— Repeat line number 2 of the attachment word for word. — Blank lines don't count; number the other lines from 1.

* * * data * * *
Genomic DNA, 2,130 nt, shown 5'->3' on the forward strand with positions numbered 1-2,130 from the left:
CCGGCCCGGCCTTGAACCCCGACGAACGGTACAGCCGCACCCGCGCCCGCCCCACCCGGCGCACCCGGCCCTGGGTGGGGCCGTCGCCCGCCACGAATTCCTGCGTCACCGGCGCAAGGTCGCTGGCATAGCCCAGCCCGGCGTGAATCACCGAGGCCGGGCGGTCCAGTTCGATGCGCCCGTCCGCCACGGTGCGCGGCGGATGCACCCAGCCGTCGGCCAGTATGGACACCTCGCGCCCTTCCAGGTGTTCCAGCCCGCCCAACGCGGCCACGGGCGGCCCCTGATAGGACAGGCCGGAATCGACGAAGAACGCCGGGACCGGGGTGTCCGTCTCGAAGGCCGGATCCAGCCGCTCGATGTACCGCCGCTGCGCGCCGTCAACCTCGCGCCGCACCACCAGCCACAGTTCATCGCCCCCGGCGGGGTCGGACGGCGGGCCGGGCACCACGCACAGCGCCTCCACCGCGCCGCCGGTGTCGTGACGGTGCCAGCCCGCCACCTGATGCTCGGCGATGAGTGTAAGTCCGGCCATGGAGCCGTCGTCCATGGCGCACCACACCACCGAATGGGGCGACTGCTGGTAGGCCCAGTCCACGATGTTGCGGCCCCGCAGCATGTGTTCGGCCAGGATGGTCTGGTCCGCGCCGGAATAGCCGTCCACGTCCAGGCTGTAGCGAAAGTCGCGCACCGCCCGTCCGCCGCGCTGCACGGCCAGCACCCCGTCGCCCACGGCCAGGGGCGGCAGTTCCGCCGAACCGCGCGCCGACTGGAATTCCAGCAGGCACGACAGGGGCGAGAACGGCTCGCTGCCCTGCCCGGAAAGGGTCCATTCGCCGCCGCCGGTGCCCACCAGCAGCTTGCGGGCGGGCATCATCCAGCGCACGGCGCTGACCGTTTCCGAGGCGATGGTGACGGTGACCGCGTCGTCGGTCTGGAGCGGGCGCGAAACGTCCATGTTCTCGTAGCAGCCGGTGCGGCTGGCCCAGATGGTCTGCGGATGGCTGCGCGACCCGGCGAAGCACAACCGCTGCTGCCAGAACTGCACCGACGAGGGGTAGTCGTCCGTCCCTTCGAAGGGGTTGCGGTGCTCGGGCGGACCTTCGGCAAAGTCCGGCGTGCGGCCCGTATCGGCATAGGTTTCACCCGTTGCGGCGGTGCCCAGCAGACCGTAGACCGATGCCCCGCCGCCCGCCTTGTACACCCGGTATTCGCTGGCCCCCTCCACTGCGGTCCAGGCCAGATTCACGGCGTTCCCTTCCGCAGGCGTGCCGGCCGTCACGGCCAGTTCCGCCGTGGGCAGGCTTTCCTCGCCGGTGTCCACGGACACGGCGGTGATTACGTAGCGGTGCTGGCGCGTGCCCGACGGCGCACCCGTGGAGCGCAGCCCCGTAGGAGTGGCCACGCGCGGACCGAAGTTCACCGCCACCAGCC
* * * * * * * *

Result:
CCGGCCCGGCCTTGAACCCCGACGAACGGTACAGCCGCACCCGCGCCCGCCCCACCCGGCGCACCCGGCCCTGGGTGGGGCCGTCGCCCGCCACGAATTCCTGCGTCACCGGCGCAAGGTCGCTGGCATAGCCCAGCCCGGCGTGAATCACCGAGGCCGGGCGGTCCAGTTCGATGCGCCCGTCCGCCACGGTGCGCGGCGGATGCACCCAGCCGTCGGCCAGTATGGACACCTCGCGCCCTTCCAGGTGTTCCAGCCCGCCCAACGCGGCCACGGGCGGCCCCTGATAGGACAGGCCGGAATCGACGAAGAACGCCGGGACCGGGGTGTCCGTCTCGAAGGCCGGATCCAGCCGCTCGATGTACCGCCGCTGCGCGCCGTCAACCTCGCGCCGCACCACCAGCCACAGTTCATCGCCCCCGGCGGGGTCGGACGGCGGGCCGGGCACCACGCACAGCGCCTCCACCGCGCCGCCGGTGTCGTGACGGTGCCAGCCCGCCACCTGATGCTCGGCGATGAGTGTAAGTCCGGCCATGGAGCCGTCGTCCATGGCGCACCACACCACCGAATGGGGCGACTGCTGGTAGGCCCAGTCCACGATGTTGCGGCCCCGCAGCATGTGTTCGGCCAGGATGGTCTGGTCCGCGCCGGAATAGCCGTCCACGTCCAGGCTGTAGCGAAAGTCGCGCACCGCCCGTCCGCCGCGCTGCACGGCCAGCACCCCGTCGCCCACGGCCAGGGGCGGCAGTTCCGCCGAACCGCGCGCCGACTGGAATTCCAGCAGGCACGACAGGGGCGAGAACGGCTCGCTGCCCTGCCCGGAAAGGGTCCATTCGCCGCCGCCGGTGCCCACCAGCAGCTTGCGGGCGGGCATCATCCAGCGCACGGCGCTGACCGTTTCCGAGGCGATGGTGACGGTGACCGCGTCGTCGGTCTGGAGCGGGCGCGAAACGTCCATGTTCTCGTAGCAGCCGGTGCGGCTGGCCCAGATGGTCTGCGGATGGCTGCGCGACCCGGCGAAGCACAACCGCTGCTGCCAGAACTGCACCGACGAGGGGTAGTCGTCCGTCCCTTCGAAGGGGTTGCGGTGCTCGGGCGGACCTTCGGCAAAGTCCGGCGTGCGGCCCGTATCGGCATAGGTTTCACCCGTTGCGGCGGTGCCCAGCAGACCGTAGACCGATGCCCCGCCGCCCGCCTTGTACACCCGGTATTCGCTGGCCCCCTCCACTGCGGTCCAGGCCAGATTCACGGCGTTCCCTTCCGCAGGCGTGCCGGCCGTCACGGCCAGTTCCGCCGTGGGCAGGCTTTCCTCGCCGGTGTCCACGGACACGGCGGTGATTACGTAGCGGTGCTGGCGCGTGCCCGACGGCGCACCCGTGGAGCGCAGCCCCGTAGGAGTGGCCACGCGCGGACCGAAGTTCACCGCCACCAGCC